September 20th, 2011 at 7:52 PM
Dear Enrico Billi:
The Swedish test will be very important, bacause we will make the primary circuit of steam produced by the reactor exchange heat with a secondary water circuit, while the steam will be condensed and the condensed water will be recycled to the reactor. The measure of energy will be made on the base of the delta T between the water that exits from the heat exchanger and the water that enters in the same heat exchanger, so that the energy is calculated indipendently from the steam circuit. Of course the heat exchanger heats the water in countercurrent with the steam. The delta T will be datalogged and the water flow will be measured by means of a flowmeter. We are already making this test on the modules of the 1 MW plant, and the results are the same as before. This system is ready for household application, because this is, basically, a water boiler.
(No lidele, lavolale, lavolale!)
September 20th, 2011 at 7:34 PM
I read the swedish will test the 10KW module. My friends don’t want a test result from scientists, they wanna buy and “test” by theirselves ehehheh
September 20th, 2011 at 4:42 PM
Dear Eng. Rossi,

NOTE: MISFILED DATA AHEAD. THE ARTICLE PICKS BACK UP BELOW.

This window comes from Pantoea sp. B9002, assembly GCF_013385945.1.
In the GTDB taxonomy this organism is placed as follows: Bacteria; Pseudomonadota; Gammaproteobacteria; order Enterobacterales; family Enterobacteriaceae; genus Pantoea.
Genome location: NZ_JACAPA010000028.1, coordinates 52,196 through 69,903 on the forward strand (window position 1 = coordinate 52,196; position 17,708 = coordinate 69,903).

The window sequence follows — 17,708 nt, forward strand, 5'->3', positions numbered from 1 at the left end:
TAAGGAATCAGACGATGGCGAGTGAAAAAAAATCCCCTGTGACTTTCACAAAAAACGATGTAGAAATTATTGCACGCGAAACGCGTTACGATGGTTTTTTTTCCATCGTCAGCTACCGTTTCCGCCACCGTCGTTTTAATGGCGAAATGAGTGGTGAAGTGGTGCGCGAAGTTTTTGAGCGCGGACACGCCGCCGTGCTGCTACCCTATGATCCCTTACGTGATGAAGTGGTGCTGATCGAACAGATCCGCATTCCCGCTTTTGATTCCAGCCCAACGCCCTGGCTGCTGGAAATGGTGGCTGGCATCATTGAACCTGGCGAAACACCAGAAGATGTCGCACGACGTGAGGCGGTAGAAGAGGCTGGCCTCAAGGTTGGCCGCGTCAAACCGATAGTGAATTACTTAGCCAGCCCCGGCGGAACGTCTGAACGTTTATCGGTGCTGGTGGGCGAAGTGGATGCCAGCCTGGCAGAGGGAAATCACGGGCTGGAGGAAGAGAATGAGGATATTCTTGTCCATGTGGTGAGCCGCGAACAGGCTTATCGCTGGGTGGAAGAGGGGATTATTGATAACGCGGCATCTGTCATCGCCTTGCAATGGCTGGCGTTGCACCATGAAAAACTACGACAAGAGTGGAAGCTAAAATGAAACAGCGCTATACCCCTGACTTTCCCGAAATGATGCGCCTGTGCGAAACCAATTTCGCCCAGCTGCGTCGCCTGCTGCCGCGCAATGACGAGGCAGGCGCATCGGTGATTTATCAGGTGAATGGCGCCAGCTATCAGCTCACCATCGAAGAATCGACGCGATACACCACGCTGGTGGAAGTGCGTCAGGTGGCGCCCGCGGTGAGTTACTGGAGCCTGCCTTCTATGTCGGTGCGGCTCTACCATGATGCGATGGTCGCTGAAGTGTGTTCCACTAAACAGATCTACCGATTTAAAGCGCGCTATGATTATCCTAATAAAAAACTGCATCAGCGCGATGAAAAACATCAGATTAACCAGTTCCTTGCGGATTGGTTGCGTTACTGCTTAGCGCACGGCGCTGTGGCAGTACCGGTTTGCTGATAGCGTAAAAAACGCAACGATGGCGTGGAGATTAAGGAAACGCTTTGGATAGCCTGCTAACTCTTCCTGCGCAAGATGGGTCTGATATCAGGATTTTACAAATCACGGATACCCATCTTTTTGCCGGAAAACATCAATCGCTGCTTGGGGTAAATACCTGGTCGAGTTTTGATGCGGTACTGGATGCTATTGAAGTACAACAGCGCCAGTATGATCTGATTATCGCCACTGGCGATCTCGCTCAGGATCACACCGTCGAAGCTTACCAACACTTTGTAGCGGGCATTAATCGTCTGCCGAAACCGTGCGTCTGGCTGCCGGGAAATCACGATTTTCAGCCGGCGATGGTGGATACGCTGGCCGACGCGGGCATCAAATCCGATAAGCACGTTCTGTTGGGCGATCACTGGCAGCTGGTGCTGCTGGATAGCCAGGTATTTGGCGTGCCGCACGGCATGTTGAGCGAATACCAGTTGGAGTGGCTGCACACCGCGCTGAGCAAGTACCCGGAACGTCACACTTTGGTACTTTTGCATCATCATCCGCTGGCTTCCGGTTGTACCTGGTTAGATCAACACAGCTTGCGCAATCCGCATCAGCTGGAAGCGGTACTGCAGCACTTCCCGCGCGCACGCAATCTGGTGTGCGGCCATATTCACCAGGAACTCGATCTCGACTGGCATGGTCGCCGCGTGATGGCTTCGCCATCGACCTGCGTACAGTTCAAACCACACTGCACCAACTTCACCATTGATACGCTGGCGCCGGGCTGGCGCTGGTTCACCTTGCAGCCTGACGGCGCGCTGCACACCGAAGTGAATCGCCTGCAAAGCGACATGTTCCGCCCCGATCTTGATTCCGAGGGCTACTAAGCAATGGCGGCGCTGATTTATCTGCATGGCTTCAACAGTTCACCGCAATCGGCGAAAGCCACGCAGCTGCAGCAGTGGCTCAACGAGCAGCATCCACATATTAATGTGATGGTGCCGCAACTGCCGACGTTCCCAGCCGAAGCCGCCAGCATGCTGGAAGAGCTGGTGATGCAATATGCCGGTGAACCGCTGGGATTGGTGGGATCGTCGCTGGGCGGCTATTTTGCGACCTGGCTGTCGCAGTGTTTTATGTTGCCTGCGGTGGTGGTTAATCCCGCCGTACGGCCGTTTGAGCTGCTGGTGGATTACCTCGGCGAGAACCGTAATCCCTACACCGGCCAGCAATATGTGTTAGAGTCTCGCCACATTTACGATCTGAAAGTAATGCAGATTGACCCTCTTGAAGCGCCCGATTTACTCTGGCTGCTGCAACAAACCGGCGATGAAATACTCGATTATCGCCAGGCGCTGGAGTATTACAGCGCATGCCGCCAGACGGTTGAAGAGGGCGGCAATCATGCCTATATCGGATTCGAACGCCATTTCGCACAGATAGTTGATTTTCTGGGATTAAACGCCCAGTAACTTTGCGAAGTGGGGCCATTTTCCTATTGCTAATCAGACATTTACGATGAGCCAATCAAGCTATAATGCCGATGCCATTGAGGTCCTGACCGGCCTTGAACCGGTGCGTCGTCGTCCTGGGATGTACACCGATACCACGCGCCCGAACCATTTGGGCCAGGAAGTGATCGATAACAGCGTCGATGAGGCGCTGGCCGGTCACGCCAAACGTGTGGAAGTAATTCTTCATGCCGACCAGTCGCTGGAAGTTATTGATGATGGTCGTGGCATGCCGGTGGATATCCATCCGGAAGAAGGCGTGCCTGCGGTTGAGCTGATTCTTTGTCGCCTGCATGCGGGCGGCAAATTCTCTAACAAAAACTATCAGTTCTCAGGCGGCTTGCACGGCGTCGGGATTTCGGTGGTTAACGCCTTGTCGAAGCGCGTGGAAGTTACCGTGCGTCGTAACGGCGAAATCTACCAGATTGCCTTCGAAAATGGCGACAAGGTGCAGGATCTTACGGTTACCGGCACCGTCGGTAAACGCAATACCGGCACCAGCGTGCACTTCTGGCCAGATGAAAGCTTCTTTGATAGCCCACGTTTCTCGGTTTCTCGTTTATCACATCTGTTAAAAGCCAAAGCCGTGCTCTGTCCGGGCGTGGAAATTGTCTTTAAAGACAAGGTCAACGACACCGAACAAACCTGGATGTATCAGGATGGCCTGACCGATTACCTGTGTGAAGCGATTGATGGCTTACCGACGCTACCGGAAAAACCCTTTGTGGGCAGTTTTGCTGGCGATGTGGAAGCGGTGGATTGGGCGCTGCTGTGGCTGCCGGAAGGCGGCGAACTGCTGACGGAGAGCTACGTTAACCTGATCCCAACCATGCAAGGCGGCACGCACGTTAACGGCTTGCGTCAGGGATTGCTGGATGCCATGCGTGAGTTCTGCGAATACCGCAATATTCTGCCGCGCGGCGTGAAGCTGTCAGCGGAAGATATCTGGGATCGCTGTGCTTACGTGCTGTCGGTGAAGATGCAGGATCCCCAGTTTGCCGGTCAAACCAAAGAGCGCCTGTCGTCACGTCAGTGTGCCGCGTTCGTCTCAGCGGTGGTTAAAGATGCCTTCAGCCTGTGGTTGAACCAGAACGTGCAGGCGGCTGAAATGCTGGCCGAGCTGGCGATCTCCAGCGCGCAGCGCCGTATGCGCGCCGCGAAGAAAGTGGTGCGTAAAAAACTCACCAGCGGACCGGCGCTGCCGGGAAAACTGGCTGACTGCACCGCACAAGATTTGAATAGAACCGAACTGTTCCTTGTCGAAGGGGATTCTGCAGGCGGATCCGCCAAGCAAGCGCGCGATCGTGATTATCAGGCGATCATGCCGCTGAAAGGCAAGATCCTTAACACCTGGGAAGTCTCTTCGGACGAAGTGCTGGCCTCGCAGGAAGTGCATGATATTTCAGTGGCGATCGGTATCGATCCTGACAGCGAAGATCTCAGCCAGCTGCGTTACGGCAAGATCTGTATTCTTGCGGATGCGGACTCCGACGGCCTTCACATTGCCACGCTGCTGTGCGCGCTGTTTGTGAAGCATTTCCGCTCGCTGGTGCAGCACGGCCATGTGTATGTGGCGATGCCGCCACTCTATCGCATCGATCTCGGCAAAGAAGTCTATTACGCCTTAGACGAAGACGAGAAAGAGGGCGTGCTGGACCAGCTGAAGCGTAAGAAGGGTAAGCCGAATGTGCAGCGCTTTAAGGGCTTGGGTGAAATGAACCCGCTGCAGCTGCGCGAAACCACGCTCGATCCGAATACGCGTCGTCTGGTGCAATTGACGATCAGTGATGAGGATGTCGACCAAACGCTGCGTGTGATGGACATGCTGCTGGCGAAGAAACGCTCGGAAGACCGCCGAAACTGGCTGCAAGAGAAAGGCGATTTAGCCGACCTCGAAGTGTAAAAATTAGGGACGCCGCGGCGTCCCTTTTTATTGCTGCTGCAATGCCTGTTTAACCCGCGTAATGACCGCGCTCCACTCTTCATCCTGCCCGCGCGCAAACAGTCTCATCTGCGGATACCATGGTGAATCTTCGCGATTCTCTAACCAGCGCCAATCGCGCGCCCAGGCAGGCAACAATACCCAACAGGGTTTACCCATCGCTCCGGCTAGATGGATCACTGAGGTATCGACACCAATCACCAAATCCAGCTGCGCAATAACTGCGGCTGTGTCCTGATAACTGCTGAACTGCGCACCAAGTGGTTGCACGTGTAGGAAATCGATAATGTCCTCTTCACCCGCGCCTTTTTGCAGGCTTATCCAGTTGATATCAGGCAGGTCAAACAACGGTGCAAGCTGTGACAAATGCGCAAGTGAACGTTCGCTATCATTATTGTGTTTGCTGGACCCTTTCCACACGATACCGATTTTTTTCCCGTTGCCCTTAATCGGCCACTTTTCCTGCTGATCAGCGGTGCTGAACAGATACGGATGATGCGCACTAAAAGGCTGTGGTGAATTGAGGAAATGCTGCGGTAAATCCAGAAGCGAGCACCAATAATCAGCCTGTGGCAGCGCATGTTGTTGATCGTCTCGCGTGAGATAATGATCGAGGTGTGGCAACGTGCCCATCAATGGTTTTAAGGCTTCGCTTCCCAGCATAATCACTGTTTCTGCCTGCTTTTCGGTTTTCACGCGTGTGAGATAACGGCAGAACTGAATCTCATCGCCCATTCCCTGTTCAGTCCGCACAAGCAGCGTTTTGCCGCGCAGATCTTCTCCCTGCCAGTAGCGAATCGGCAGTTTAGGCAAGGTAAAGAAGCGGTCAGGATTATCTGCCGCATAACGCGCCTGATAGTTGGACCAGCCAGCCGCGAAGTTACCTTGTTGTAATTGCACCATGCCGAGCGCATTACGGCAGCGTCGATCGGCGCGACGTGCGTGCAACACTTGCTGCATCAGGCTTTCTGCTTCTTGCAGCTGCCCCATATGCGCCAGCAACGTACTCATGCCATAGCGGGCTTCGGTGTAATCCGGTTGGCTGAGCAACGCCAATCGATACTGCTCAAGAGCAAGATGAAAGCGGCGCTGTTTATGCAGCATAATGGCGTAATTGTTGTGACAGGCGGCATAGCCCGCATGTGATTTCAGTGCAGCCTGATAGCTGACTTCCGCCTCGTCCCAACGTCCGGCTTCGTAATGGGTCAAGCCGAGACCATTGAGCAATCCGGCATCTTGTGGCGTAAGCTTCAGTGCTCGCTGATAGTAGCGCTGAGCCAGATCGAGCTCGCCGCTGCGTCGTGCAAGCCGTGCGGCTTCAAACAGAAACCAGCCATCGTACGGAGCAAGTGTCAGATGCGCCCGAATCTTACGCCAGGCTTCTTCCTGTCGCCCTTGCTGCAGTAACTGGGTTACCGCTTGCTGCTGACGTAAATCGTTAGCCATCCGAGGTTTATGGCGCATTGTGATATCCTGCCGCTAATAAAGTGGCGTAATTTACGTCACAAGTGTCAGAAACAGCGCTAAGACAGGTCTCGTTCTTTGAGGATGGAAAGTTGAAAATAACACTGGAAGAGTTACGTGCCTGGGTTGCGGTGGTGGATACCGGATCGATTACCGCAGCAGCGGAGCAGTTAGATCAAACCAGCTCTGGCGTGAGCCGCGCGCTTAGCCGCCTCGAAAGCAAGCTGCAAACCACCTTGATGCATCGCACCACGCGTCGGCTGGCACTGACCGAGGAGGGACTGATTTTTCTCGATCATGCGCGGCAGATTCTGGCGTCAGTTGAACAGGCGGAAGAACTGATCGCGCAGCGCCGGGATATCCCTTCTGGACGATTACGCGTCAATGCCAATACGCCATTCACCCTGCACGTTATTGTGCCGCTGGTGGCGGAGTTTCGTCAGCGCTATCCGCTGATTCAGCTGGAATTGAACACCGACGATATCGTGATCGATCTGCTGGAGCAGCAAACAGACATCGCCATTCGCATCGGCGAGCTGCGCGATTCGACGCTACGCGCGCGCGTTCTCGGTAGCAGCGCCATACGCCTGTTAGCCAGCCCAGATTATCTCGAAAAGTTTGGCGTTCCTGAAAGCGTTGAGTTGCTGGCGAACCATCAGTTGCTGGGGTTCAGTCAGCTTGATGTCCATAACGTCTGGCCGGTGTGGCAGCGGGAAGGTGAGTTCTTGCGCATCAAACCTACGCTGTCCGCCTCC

Does Uppsala University currently have a E-Cat system in place for testing?
September 20th, 2011 at 7:58 PM
Dear F. Guidi:
not yet, we will deliver it to them in October
September 21st, 2011 at 8:35 AM
Dear John Salinger:
1- Yes for the modules, impossible for the 1 MW
2- Yes, recovering the liquid water at the output and subtracting it from the amount of treated water, which gives us a penalty, because the liquid water is also made by condensed water after the vaporization, but we can accept this conservative issue
3- the apparatus is smaller than before: the volume is occupied from the heat exchanger. We will allow the Scientists to open the envelope which contains the heat exchangers to see that the reactors are very small. The volume of the reactors is about 30 centiliters/kW.
After 1 hour any possibility of electrochemical energy source is over, no batteries exist anywhere able to produce 1 kWh of energy in 1 hour in a volume of 30 cl (centiliters).